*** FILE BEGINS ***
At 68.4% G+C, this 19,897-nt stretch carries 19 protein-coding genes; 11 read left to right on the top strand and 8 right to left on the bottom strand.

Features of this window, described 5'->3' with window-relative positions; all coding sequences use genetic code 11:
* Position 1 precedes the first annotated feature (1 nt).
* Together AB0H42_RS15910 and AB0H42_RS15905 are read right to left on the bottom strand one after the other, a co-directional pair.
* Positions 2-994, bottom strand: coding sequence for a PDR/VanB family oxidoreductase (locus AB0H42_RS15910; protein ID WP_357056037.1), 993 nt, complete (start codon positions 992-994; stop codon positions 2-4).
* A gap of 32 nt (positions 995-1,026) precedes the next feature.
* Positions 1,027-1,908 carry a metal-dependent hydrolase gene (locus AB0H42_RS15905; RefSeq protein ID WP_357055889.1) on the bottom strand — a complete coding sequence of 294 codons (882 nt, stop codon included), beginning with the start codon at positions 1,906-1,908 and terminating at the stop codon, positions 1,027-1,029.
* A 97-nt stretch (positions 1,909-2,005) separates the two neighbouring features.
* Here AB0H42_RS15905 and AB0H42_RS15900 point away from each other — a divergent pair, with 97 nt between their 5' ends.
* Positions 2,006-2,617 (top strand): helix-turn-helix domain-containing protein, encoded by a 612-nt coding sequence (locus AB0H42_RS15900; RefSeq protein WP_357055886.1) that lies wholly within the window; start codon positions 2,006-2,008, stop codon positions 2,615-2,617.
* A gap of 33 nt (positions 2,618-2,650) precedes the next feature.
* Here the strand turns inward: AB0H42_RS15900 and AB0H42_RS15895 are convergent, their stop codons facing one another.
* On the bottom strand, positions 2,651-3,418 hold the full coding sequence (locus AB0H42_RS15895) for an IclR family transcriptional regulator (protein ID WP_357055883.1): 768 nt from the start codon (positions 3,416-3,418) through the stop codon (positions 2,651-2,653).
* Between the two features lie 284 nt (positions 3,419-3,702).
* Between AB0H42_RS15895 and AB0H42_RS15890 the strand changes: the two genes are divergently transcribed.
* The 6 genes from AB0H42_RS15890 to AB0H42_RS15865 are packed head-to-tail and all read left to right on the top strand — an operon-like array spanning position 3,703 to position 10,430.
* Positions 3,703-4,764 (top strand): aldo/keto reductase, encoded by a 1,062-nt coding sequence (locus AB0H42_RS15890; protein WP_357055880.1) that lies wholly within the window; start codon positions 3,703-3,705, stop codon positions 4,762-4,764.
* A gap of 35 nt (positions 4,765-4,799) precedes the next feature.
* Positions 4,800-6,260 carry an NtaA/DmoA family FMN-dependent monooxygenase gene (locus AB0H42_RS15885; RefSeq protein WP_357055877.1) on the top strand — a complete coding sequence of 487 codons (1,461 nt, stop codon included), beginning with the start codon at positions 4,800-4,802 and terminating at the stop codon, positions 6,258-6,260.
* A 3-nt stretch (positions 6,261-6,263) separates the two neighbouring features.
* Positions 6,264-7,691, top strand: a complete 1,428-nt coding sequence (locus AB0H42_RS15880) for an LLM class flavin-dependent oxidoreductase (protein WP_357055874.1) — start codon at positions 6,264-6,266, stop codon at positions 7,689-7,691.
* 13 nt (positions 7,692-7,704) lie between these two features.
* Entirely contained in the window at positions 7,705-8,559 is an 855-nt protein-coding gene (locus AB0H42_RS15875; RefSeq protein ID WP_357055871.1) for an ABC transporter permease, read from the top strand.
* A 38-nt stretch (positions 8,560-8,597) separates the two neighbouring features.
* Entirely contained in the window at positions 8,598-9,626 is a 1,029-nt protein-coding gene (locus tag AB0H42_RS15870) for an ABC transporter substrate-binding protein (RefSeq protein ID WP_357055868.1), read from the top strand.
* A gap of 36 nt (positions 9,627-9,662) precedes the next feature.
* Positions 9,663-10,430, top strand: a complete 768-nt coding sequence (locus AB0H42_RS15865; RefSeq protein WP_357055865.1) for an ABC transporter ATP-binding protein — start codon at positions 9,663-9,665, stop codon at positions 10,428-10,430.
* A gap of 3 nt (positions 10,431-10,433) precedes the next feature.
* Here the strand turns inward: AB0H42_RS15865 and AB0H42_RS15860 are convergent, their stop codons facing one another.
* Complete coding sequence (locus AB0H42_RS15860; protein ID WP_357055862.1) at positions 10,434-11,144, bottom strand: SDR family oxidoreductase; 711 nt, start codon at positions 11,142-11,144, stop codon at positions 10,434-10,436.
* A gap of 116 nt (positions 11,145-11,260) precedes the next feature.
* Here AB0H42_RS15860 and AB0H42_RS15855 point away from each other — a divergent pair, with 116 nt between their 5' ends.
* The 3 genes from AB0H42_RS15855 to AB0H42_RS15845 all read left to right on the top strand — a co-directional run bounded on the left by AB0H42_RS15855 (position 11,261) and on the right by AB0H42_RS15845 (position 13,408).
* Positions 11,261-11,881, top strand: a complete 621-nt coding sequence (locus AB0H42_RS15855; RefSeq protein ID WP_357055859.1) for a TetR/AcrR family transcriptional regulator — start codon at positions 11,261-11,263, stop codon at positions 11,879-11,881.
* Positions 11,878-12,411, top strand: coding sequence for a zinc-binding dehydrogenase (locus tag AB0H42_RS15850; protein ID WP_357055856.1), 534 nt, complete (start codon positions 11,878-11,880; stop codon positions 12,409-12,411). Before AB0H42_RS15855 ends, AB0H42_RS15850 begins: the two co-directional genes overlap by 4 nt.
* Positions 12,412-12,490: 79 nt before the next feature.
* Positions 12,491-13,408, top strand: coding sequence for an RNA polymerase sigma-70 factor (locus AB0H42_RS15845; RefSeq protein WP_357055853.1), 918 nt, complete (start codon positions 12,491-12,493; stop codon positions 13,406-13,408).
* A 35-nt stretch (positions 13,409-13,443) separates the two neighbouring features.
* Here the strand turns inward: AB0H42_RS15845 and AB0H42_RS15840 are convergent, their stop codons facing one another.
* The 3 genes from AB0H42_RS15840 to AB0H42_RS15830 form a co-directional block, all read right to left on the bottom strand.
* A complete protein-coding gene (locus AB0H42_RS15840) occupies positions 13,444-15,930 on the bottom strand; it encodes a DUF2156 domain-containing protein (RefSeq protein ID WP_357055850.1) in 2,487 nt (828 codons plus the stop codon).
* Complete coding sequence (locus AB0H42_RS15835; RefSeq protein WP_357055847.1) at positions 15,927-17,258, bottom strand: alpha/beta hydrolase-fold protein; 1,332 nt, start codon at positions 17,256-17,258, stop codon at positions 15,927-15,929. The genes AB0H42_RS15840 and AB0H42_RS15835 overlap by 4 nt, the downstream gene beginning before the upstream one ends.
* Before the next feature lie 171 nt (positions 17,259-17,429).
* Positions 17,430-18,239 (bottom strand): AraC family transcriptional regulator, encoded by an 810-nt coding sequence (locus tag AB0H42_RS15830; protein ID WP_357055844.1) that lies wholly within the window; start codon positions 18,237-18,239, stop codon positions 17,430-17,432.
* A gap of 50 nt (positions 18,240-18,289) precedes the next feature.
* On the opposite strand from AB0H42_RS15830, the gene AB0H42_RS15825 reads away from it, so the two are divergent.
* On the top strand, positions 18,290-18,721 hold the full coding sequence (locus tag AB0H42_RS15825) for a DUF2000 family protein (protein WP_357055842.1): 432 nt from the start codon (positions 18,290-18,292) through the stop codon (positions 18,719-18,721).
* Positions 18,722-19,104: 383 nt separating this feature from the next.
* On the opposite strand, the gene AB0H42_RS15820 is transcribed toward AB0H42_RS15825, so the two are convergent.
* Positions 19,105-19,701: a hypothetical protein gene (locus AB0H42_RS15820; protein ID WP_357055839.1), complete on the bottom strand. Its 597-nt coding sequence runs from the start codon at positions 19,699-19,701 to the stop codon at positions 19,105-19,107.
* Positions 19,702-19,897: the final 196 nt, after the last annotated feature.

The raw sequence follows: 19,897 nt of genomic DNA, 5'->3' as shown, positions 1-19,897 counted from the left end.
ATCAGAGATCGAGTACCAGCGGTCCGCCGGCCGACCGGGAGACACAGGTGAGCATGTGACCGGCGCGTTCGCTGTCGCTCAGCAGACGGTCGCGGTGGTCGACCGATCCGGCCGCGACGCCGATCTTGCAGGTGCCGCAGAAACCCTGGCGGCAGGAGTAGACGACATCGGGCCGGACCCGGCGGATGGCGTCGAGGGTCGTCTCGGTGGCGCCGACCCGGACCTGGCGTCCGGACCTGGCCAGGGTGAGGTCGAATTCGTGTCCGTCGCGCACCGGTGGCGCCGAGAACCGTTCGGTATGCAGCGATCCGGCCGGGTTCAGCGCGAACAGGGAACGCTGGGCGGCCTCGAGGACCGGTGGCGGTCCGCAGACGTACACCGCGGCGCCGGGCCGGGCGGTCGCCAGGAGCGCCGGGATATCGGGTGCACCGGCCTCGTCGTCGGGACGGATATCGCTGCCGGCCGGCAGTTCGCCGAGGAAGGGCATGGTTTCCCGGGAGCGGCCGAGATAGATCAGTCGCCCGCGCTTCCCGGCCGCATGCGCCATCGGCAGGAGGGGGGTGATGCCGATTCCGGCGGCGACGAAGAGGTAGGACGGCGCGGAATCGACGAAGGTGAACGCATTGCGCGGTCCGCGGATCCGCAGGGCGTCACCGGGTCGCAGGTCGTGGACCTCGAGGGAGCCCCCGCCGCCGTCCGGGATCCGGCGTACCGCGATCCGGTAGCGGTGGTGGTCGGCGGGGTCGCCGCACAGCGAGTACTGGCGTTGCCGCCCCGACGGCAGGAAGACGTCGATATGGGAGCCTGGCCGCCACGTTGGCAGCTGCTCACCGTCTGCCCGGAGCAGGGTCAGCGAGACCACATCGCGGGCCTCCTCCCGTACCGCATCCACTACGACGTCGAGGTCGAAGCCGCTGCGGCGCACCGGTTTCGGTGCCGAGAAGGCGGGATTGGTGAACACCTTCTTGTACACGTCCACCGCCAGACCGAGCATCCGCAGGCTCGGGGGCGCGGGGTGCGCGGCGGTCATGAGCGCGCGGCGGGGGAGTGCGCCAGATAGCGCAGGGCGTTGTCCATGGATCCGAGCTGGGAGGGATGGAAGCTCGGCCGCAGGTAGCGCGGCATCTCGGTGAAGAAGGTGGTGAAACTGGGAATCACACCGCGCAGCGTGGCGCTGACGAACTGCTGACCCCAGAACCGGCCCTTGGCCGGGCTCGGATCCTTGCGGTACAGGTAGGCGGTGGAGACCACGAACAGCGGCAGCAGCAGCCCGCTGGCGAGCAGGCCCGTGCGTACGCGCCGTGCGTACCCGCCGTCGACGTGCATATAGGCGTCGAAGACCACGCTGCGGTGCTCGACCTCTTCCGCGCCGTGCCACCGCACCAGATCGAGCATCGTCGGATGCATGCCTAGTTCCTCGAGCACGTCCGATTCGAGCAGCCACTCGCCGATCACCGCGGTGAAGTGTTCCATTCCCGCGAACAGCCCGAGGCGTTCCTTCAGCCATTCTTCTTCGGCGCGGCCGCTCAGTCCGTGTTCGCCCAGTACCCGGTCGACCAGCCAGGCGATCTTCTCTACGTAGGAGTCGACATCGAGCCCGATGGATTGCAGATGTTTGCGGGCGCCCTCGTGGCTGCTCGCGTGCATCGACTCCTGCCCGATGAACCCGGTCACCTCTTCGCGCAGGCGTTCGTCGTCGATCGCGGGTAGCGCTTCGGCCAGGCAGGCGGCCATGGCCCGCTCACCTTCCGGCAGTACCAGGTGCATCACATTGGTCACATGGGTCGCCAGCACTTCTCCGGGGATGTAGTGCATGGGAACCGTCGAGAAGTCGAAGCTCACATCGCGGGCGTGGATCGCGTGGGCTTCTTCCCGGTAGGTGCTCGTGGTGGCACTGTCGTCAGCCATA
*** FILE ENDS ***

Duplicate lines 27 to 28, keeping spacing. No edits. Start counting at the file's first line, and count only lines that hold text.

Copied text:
* Positions 9,663-10,430, top strand: a complete 768-nt coding sequence (locus AB0H42_RS15865; RefSeq protein WP_357055865.1) for an ABC transporter ATP-binding protein — start codon at positions 9,663-9,665, stop codon at positions 10,428-10,430.
* A gap of 3 nt (positions 10,431-10,433) precedes the next feature.